Go Deeper Two Men, a Bench, and a Radio: Hermes Gaido on <i>Un Poyo Rojo</i>

Two Men, a Bench, and a Radio: Hermes Gaido on Un Poyo Rojo

Posted July 15th, 2019

Hermes Gaido is the artistic director of Un Poyo Rojo, a non-verbal theatrical work that uses movement to explore different relationships between two men. Meeting in a locker room, the Argentinian performers Alfonso Barón and Luciano Rosso interact and communicate entirely without dialogue. The duo draws on a wide range of movements to express different emotional possibilities, incorporating elements of dance, sport, and theater. After a decade of performances throughout Latin America, Un Poyo Rojo makes it’s U.S. premiere September 19–21 in Philadelphia for the 2019 Fringe Festival. FringeArts talked to Hermes Gaido in May of 2019 about this piece’s themes and continuing evolution.

FringeArts: What inspired Un Poyo Rojo?

Hermes Gaido: The desire to work with friends. At that time Luciano Rosso, Nicolas Poggi, and I lived together in the same house in Buenos Aires, Argentina.

FringeArts: How has the company and performance evolved over the years?

Hermes Gaido: It was created in 2008 and the premiere was in 2009. After two years of doing the show, Nicolas decided to move to another country, and we had to find a replacement. We saw Alfonso Barón on stage and decided to include him in the project.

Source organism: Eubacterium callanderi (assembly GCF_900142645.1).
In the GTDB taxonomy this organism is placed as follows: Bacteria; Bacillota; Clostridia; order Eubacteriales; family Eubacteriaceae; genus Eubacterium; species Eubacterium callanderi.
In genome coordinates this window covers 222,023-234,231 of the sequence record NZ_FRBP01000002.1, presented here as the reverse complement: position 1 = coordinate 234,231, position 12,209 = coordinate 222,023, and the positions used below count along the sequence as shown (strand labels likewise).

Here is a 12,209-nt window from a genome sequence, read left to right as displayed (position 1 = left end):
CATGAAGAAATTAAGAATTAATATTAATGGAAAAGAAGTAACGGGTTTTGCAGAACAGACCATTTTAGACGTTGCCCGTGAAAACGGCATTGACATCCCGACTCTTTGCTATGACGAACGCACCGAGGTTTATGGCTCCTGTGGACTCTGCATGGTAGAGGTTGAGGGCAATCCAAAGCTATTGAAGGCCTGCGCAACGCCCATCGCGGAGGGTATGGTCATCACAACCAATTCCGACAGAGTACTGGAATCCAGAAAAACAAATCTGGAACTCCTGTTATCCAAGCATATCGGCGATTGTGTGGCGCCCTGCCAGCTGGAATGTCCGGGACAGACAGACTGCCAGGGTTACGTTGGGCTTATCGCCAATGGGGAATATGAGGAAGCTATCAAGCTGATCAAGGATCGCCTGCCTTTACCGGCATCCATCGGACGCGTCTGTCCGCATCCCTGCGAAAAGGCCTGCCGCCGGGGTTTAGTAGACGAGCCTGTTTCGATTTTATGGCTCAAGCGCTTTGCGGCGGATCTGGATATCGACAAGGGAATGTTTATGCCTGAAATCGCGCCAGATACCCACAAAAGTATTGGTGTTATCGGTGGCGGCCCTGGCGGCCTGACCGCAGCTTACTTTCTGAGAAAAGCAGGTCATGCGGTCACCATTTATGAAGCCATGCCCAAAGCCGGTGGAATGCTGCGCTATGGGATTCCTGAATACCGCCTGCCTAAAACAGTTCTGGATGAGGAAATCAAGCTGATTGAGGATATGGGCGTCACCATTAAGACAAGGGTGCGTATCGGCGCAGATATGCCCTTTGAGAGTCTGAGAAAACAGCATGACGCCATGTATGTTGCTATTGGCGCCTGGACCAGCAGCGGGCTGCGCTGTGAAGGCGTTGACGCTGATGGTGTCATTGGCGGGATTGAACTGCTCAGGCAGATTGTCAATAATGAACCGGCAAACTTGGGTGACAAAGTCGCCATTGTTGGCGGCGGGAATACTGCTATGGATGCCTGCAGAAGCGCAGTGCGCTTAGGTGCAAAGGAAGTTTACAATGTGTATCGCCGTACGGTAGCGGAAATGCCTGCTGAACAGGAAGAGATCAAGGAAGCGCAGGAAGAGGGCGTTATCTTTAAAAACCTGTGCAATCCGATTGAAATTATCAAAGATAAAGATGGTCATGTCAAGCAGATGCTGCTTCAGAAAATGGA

The show has been running for ten years, with more than a thousand presentations, so it has undoubtedly evolved. The bodies, the physical possibilities, and the radio propose different things each time, and I’ve watched every performance from the first day until today and make continuous adjustments, which makes this a completely handmade work.

At this moment we are working on a new creation and we are still inspired by the same things … working with friends.

FringeArts: How would you translate “Un Poyo Rojo” into English? Are there hidden meanings beyond the literal translation?

Hermes Gaido: The title literally translates as “a red rooster,” but it is also a play on the surnames of Rosso and Poggi, the first performers. After choosing the name, we incorporated cockfights into the piece. You’ll have to watch it to see the relationship between the name and the performance.

FringeArts: What themes or ideas are you exploring in the piece?

Hermes Gaido: Sport, dance, theater, music, sexuality, humor, physical, and spiritual possibilities.

FringeArts: The piece seems packed with different movement styles. How do the varied styles contribute to the ideas and themes you explore?

Hermes Gaido: We practiced a lot of sports: like rugby and swimming, we learned different styles and techniques of dance, music, and of course, theater. It’s inevitable to put all that we learned and experienced on stage. It’s our nature.

FringeArts: What would you like the audience to take away from the performance?

Hermes Gaido: We would like people to leave the venue wanting to do things. People come out to see it and tell us that they want to dance, or create a play, or have sex with their partner, or go back to watch cartoons. We like that people leave moved in some way or another because everyone sees and interprets different things when they see the piece.

— Introductory text by Seth Boyce

What: Un Poyo Rojo
September 19–21, 2019
Christ Church Neighborhood House
Created by
Un Poyo Rojo

Photo by Ishka Michocka (featured), Paola Evelina (above), Alejandro Ferrer (featured and below)